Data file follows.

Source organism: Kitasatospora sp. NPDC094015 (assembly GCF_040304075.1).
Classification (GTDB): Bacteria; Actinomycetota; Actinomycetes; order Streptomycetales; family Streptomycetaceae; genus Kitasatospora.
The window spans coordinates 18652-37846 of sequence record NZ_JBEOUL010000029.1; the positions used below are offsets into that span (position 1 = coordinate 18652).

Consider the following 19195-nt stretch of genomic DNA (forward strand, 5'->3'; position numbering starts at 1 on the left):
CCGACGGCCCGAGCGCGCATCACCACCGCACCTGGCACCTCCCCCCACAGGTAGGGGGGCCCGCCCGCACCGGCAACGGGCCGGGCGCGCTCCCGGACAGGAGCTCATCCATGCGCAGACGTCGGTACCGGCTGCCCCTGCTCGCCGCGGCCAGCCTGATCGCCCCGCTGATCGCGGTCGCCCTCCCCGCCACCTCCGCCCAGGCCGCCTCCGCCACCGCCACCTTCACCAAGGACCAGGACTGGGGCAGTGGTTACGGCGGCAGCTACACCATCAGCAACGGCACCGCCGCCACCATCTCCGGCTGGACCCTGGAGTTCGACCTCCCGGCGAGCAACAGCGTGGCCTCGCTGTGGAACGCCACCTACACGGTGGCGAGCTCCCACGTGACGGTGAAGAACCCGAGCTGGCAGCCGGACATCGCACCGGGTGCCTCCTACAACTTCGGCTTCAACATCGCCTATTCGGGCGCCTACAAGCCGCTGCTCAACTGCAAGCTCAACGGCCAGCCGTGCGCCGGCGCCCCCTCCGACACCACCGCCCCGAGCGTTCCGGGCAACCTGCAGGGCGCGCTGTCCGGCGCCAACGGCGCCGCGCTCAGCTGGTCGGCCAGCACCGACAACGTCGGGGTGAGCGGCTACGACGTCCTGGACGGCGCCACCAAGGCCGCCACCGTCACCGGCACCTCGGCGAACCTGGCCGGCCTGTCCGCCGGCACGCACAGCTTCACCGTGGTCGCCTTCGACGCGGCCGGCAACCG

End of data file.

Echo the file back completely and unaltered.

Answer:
Source organism: Kitasatospora sp. NPDC094015 (assembly GCF_040304075.1).
Classification (GTDB): Bacteria; Actinomycetota; Actinomycetes; order Streptomycetales; family Streptomycetaceae; genus Kitasatospora.
The window spans coordinates 18652-37846 of sequence record NZ_JBEOUL010000029.1; the positions used below are offsets into that span (position 1 = coordinate 18652).

Consider the following 19195-nt stretch of genomic DNA (forward strand, 5'->3'; position numbering starts at 1 on the left):
CCGACGGCCCGAGCGCGCATCACCACCGCACCTGGCACCTCCCCCCACAGGTAGGGGGGCCCGCCCGCACCGGCAACGGGCCGGGCGCGCTCCCGGACAGGAGCTCATCCATGCGCAGACGTCGGTACCGGCTGCCCCTGCTCGCCGCGGCCAGCCTGATCGCCCCGCTGATCGCGGTCGCCCTCCCCGCCACCTCCGCCCAGGCCGCCTCCGCCACCGCCACCTTCACCAAGGACCAGGACTGGGGCAGTGGTTACGGCGGCAGCTACACCATCAGCAACGGCACCGCCGCCACCATCTCCGGCTGGACCCTGGAGTTCGACCTCCCGGCGAGCAACAGCGTGGCCTCGCTGTGGAACGCCACCTACACGGTGGCGAGCTCCCACGTGACGGTGAAGAACCCGAGCTGGCAGCCGGACATCGCACCGGGTGCCTCCTACAACTTCGGCTTCAACATCGCCTATTCGGGCGCCTACAAGCCGCTGCTCAACTGCAAGCTCAACGGCCAGCCGTGCGCCGGCGCCCCCTCCGACACCACCGCCCCGAGCGTTCCGGGCAACCTGCAGGGCGCGCTGTCCGGCGCCAACGGCGCCGCGCTCAGCTGGTCGGCCAGCACCGACAACGTCGGGGTGAGCGGCTACGACGTCCTGGACGGCGCCACCAAGGCCGCCACCGTCACCGGCACCTCGGCGAACCTGGCCGGCCTGTCCGCCGGCACGCACAGCTTCACCGTGGTCGCCTTCGACGCGGCCGGCAACCG